Anyways, what changed my mind about Spoon? Well, music supergroup Divine Fits of course. It’s Spoon frontman Britt Daniels side project and I really enjoyed the songs that featured his vocals. So when I saw the new Spoon album They Want My Soul was out, I had to check it out and see if maybe, just maybe I was wrong about Spoon. I was happy when I found most of the songs had a similar vibe as the Divine Fits songs I enjoyed. The percussion is just great in songs like “Do You” and “Let Me Be Mine” and Daniels’ gravelly vocals don’t disappoint. Those are just the 2 standout tracks I chose to share. The entire album is an excellent all around listening experience…at least for me. Check it out for yourself.
#2: Real Estate, Atlas
Atlas is Real Estate’s 3rd album now. I didn’t discover them until 2011 after their 2nd record Days was released. Since then I’ve probably listened one of their albums at least twice a week. If we re-made our top 100 albums list, all three Real Estate Albums would most likely be on it somewhere. So basically what I’m saying is I frigging love Real Estate. I admit it, I’m a fanboy. Chris is lucky I didn’t geek out all over The Mill when we saw Real Estate lead guitarist, Matt Monanile’s side project, Ducktails, a couple of years back. I kept it together. I applauded when appropriate and I didn’t rush the stage begging for an autograph.
I’ve always been a sucker for jangly dream-pop and you get that in spades with Real Estate. Their music is suitable for any mood you’re in. If you’re happy it makes you happier. If you’re sad, it doesn’t amplify that feeling, the music just allows you to be sad. No judgement, no coercion. Sounds comforting, right?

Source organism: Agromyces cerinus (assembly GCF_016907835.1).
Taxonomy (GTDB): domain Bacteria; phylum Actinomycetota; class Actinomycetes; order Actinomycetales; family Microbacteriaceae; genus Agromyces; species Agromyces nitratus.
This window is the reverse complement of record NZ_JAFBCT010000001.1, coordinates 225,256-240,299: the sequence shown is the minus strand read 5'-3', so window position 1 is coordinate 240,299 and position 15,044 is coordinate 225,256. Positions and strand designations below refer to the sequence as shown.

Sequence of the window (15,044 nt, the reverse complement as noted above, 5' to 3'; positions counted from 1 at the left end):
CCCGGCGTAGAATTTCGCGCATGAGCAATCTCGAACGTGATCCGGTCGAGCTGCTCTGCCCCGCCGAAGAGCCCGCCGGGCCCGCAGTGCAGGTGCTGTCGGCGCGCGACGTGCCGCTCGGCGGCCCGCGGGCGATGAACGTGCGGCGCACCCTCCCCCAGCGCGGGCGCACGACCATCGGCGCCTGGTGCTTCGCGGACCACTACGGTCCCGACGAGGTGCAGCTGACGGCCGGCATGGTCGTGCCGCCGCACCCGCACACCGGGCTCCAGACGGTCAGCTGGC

While the mood of Atlas may be comforting, you need to listen a bit closer. Many of the songs are about anxiety, the exact opposite feeling of comfort. Take the open lyrics off “Crime” for example:
Toss and turn all night
don’t know how to make it right
Sounds like a man in need of some Paxil. The chorus follows with more anxious thoughts:
I don’t wanna die
lonely and uptight
stay with me
all will be revealed
That’s a pretty common feeling in this anxiety ridden society we have now. It’s odd to hear lyrics like that in a song that sounds so upbeat. The song “Primitive” also deals with worry as lead singer Martin Courtney laments about finding his place in the adult world.
Don’t know where I want to be
But I’m glad that you’re with me
And all I know is it’d be easy to leave
My response to that is the same as it was for PAWS struggle through adulthood, welcome to the club.
I wonder what’s next for Real Estate? Whatever it is, I hope they don’t stray too far from their signature sound. If it ain’t broke, don’t fix it, I say.
#4: Dum Dum Girls, Too True
Something I’ve paid attention to lately: third albums. The impetus for this: last year’s Sleigh Bells album, which might possibly be the most severe dropoff in my lifetime. (If I were to use the Pitchfork scale, I would say Treats is a 9.3 and Reign of Terror is an 8.8 and whatever that third album is called [Googled it mid-sentence: Bitter Rivals] a 1.4, perhaps.) Bloc Party didn’t plummet that far, but the release of Intimacy was a rough time for this Bloc Party fan. (And they didn’t recover with Four; at least Sleigh Bells has a chance for redemption come album No. 4.)